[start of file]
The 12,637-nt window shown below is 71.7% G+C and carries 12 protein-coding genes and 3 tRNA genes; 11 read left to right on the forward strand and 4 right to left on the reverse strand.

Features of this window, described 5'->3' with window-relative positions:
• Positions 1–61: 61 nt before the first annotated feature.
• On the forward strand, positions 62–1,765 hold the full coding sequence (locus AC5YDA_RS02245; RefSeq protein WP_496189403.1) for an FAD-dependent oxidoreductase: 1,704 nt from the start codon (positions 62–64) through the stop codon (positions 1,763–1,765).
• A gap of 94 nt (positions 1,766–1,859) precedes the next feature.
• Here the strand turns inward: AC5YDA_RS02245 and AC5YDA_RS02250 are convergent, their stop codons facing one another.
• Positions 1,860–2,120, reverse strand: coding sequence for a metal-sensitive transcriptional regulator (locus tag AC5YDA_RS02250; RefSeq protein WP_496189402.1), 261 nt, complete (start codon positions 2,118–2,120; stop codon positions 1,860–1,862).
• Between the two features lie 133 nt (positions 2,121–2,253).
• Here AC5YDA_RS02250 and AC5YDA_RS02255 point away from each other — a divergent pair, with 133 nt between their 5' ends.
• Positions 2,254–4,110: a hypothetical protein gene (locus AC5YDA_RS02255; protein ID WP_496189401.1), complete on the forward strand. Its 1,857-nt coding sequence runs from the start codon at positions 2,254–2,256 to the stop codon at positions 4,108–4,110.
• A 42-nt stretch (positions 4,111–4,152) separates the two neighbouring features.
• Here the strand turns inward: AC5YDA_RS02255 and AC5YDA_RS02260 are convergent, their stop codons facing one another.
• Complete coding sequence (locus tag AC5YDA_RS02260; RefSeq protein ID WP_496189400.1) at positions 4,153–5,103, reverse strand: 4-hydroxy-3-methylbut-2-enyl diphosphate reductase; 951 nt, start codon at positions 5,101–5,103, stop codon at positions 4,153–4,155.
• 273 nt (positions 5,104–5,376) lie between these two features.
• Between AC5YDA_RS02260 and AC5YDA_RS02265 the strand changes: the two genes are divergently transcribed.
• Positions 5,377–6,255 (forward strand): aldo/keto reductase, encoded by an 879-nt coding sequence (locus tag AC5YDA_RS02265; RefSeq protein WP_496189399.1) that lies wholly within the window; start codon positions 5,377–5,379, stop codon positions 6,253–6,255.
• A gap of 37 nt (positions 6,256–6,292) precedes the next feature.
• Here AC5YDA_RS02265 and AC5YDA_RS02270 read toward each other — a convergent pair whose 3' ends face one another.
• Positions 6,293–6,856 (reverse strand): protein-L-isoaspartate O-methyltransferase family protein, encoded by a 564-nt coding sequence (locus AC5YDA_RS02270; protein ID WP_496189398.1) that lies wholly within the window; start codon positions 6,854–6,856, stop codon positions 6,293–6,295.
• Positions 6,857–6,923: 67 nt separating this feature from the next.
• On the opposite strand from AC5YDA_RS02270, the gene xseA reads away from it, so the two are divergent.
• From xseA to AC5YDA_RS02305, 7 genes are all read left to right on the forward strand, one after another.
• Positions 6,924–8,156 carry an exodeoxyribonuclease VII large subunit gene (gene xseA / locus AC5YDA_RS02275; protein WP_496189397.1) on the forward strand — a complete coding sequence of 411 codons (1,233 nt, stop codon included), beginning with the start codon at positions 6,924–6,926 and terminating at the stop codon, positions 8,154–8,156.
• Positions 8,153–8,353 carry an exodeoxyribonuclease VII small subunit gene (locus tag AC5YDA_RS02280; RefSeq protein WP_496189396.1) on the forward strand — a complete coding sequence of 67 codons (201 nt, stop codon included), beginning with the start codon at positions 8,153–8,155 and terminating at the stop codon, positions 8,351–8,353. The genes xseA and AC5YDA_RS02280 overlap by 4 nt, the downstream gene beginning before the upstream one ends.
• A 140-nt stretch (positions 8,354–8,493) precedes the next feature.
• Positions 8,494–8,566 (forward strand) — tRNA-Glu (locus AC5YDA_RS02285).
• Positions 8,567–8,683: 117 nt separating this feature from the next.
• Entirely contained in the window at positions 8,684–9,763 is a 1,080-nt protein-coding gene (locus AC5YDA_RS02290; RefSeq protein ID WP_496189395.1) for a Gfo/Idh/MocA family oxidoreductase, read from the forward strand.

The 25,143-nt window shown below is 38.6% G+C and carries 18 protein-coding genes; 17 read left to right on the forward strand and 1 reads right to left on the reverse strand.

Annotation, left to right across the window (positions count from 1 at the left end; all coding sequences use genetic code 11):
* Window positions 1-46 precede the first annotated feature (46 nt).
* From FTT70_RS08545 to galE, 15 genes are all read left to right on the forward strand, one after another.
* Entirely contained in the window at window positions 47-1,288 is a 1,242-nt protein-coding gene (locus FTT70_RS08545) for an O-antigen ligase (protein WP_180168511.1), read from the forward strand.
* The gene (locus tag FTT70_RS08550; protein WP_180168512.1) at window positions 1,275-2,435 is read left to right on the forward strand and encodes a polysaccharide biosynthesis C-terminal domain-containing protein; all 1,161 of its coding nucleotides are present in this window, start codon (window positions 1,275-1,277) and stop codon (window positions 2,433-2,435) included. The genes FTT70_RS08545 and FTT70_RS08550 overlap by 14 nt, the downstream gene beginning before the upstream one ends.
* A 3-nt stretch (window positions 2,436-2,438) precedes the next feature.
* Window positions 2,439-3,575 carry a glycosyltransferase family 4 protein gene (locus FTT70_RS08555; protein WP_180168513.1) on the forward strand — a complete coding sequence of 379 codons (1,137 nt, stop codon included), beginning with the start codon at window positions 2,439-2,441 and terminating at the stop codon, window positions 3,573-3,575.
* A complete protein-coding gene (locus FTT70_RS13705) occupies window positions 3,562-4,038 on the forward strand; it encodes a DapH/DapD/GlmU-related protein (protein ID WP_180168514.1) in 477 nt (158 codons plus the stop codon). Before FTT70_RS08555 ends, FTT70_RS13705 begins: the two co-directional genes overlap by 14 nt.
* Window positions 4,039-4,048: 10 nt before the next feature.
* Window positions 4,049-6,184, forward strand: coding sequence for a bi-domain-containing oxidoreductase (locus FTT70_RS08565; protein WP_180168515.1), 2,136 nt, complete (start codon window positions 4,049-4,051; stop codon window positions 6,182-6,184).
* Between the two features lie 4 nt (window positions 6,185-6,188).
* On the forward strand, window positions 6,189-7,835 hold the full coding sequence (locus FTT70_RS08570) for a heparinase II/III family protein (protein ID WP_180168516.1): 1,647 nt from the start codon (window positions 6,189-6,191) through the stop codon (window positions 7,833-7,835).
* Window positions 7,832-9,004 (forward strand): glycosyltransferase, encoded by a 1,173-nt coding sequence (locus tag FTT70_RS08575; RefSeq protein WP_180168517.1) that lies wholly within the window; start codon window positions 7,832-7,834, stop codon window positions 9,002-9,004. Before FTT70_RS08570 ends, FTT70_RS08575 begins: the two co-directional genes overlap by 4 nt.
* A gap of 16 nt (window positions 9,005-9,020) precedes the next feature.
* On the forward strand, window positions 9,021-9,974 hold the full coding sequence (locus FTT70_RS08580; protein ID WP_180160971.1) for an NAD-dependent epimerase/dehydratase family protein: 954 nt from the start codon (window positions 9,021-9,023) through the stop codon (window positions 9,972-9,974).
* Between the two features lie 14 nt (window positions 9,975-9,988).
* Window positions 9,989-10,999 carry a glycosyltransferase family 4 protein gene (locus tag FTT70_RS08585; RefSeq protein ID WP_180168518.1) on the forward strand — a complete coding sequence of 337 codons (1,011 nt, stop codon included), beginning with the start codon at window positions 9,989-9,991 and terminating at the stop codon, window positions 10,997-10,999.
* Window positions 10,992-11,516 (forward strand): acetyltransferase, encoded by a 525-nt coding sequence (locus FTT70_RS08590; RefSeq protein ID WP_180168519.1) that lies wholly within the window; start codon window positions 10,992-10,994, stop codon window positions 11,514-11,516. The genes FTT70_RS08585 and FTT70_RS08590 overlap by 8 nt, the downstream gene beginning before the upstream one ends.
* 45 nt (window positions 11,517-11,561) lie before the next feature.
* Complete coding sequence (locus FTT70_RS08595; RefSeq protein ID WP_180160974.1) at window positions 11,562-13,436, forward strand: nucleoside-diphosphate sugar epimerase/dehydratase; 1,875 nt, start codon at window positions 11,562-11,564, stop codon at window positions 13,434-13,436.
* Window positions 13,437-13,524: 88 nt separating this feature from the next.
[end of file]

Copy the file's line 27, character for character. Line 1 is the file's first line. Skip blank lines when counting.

• Positions 8,567–8,683: 117 nt separating this feature from the next.